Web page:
1. We can’t rely on motivation or willpower at the moment when we are making decisions to do a new thing or not. We will have much more success with creating new habits if we design the process and steps we need to do to get there. Motivation & willpower works in the beginning, but it’s not enough to create effortless long lasting change.
  2. Get a dopamine hit by adding rewards to otherwise boring tasks. But the added reward should NOT be something that goes agains your other goals. For example, you should not reward yourself with donuts after a workout if your big goal is to be healthier. Be mindful of too easy rewards that doesn’t serve your future self.
  3. Create small habits that you stack on top of each other to create a chain that is easy to do, obvious in the context and helps your future self. If I have a set morning routine with, let’s say 4 steps, I won’t forget to do some if it when it has come a natural part of my habit. If I also add one more thing, listening to an audiobook while doing this, I have added something rewarding that makes me happy while I do it. I now associate this routine with not being boring and tedious, but instead I want to get up and do them because of the joy it gives me.

Recommendations

I recommend this book to the individuals that wants to learn or do something new, feel in control of their life and get the tools to do the actually change.

The Power of Habits

Why we do what we do and how to change

By Charles Duhigg

I listened to the audiobook version

Keystone changes that changes lives

How do we change habits on a community level? What can go wrong when we ignore bad habits? How important are habits anyway?

Charles Duhigg looks at what habits are, how habits can change the life of one individual as well as how it effects the many on a big communal level. It can change the lives and mindsets of a company and even how a country behaves.

If you love to now the research and psychology behind human behaviour, this is the book for you! Like rats in a maze, us humans operate on learned behaviours and triggers that tell our brains what to do in certain situations. Most of the day we do things on autopilot. This is how the brain saves energy, by setting up familiar habits that we don’t have to concisely think about too much.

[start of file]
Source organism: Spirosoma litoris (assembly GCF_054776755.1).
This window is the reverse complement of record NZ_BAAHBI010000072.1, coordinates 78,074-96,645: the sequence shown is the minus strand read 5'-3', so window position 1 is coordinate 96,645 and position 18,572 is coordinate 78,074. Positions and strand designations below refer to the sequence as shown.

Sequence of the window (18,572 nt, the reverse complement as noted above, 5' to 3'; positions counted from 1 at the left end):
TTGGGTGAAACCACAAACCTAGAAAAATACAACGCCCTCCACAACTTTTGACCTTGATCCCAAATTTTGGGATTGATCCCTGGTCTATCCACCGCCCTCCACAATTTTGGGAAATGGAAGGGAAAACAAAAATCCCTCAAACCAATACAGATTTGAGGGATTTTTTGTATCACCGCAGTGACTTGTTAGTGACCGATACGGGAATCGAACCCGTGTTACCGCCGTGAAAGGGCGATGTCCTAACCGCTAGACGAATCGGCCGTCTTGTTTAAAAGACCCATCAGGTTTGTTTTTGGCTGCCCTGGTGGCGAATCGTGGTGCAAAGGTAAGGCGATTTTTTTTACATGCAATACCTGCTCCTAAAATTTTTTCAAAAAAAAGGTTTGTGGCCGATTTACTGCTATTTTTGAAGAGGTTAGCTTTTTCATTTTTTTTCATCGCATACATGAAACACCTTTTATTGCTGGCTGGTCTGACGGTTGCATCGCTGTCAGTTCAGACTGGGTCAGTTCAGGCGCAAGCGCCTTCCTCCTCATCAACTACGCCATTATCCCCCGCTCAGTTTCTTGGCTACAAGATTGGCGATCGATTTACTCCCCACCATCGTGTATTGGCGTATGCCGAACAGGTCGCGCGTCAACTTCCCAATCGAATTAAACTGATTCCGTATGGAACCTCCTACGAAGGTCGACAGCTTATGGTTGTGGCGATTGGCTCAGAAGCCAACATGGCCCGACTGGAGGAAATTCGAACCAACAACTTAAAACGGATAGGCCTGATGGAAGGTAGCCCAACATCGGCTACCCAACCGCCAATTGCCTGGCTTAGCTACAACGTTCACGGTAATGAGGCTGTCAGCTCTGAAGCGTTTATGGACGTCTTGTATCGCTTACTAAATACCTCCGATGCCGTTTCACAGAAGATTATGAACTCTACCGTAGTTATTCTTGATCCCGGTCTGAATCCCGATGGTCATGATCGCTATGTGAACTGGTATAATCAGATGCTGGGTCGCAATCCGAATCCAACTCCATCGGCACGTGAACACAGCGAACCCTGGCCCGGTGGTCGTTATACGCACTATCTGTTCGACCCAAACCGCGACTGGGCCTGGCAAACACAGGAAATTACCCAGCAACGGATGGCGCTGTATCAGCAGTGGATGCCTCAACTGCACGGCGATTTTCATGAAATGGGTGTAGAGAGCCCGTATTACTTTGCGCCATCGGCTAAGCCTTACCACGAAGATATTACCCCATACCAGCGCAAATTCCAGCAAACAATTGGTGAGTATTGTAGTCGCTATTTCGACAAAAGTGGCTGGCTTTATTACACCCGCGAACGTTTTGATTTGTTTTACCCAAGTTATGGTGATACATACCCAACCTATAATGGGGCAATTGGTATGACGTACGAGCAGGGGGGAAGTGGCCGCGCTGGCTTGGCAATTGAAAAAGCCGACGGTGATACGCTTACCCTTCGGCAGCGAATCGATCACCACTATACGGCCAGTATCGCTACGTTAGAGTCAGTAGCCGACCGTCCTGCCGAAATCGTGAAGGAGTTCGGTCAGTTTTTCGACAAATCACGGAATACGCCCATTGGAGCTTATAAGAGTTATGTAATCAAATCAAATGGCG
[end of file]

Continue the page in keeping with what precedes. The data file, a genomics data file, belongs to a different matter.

You might be thinking that personal change comes from willpower. After all that’s what we have always been told. But if we solely rely on willpower without changing our environment or habit triggers it will be much more difficult for long lasting change. Especially when we have strong triggers and rewards connected to behaviour. The power of habits are often time stronger than our willpower. You probably know how easy to fall back into bad habits.

Charles Duhigg use many examples to get the message across: From research studies, AA attendants, Football coaching, hospital staff, to company managers. Keystone habits creates a ripple effect of positivity in companies and in individuals lives. This is how big results can come from just one change. It sets the wheels in motion for more good habits.

But he also tells of the dark side of bad habits. Events where habits and the cultural norm at companies went horribly wrong. This shows how strongly built in cultural habits can be and how important good habits and strategies are in a group of people to avoid catastrophe.

“How do habits change? We know that a habit can not be (easily) irradiated, it must instead be replaced.”

My Thoughts